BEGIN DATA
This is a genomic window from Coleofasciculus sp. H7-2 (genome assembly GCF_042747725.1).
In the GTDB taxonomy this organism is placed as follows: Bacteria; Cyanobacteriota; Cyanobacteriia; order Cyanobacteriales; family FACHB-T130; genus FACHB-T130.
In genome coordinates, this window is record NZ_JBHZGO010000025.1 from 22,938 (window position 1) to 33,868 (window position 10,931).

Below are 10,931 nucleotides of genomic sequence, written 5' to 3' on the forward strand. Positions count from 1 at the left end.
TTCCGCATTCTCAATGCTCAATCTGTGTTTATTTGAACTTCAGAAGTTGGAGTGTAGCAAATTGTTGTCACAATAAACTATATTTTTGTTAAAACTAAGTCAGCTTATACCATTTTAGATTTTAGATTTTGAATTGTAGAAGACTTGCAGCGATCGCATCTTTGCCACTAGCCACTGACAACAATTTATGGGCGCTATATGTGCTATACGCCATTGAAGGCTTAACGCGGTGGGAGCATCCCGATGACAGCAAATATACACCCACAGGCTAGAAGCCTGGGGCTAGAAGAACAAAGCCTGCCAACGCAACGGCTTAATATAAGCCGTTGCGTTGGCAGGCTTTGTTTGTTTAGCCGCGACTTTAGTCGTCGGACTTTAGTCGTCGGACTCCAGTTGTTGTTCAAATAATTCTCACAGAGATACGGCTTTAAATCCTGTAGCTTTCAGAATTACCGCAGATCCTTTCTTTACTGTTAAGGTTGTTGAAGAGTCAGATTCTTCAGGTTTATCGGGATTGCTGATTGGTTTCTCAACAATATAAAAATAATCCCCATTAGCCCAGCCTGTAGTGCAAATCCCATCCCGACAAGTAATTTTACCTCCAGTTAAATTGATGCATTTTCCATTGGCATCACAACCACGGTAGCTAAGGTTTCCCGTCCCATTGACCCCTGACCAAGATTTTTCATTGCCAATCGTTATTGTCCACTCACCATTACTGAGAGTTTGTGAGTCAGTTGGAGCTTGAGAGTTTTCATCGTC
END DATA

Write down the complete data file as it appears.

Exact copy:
This is a genomic window from Coleofasciculus sp. H7-2 (genome assembly GCF_042747725.1).
In the GTDB taxonomy this organism is placed as follows: Bacteria; Cyanobacteriota; Cyanobacteriia; order Cyanobacteriales; family FACHB-T130; genus FACHB-T130.
In genome coordinates, this window is record NZ_JBHZGO010000025.1 from 22,938 (window position 1) to 33,868 (window position 10,931).

Below are 10,931 nucleotides of genomic sequence, written 5' to 3' on the forward strand. Positions count from 1 at the left end.
TTCCGCATTCTCAATGCTCAATCTGTGTTTATTTGAACTTCAGAAGTTGGAGTGTAGCAAATTGTTGTCACAATAAACTATATTTTTGTTAAAACTAAGTCAGCTTATACCATTTTAGATTTTAGATTTTGAATTGTAGAAGACTTGCAGCGATCGCATCTTTGCCACTAGCCACTGACAACAATTTATGGGCGCTATATGTGCTATACGCCATTGAAGGCTTAACGCGGTGGGAGCATCCCGATGACAGCAAATATACACCCACAGGCTAGAAGCCTGGGGCTAGAAGAACAAAGCCTGCCAACGCAACGGCTTAATATAAGCCGTTGCGTTGGCAGGCTTTGTTTGTTTAGCCGCGACTTTAGTCGTCGGACTTTAGTCGTCGGACTCCAGTTGTTGTTCAAATAATTCTCACAGAGATACGGCTTTAAATCCTGTAGCTTTCAGAATTACCGCAGATCCTTTCTTTACTGTTAAGGTTGTTGAAGAGTCAGATTCTTCAGGTTTATCGGGATTGCTGATTGGTTTCTCAACAATATAAAAATAATCCCCATTAGCCCAGCCTGTAGTGCAAATCCCATCCCGACAAGTAATTTTACCTCCAGTTAAATTGATGCATTTTCCATTGGCATCACAACCACGGTAGCTAAGGTTTCCCGTCCCATTGACCCCTGACCAAGATTTTTCATTGCCAATCGTTATTGTCCACTCACCATTACTGAGAGTTTGTGAGTCAGTTGGAGCTTGAGAGTTTTCATCGTC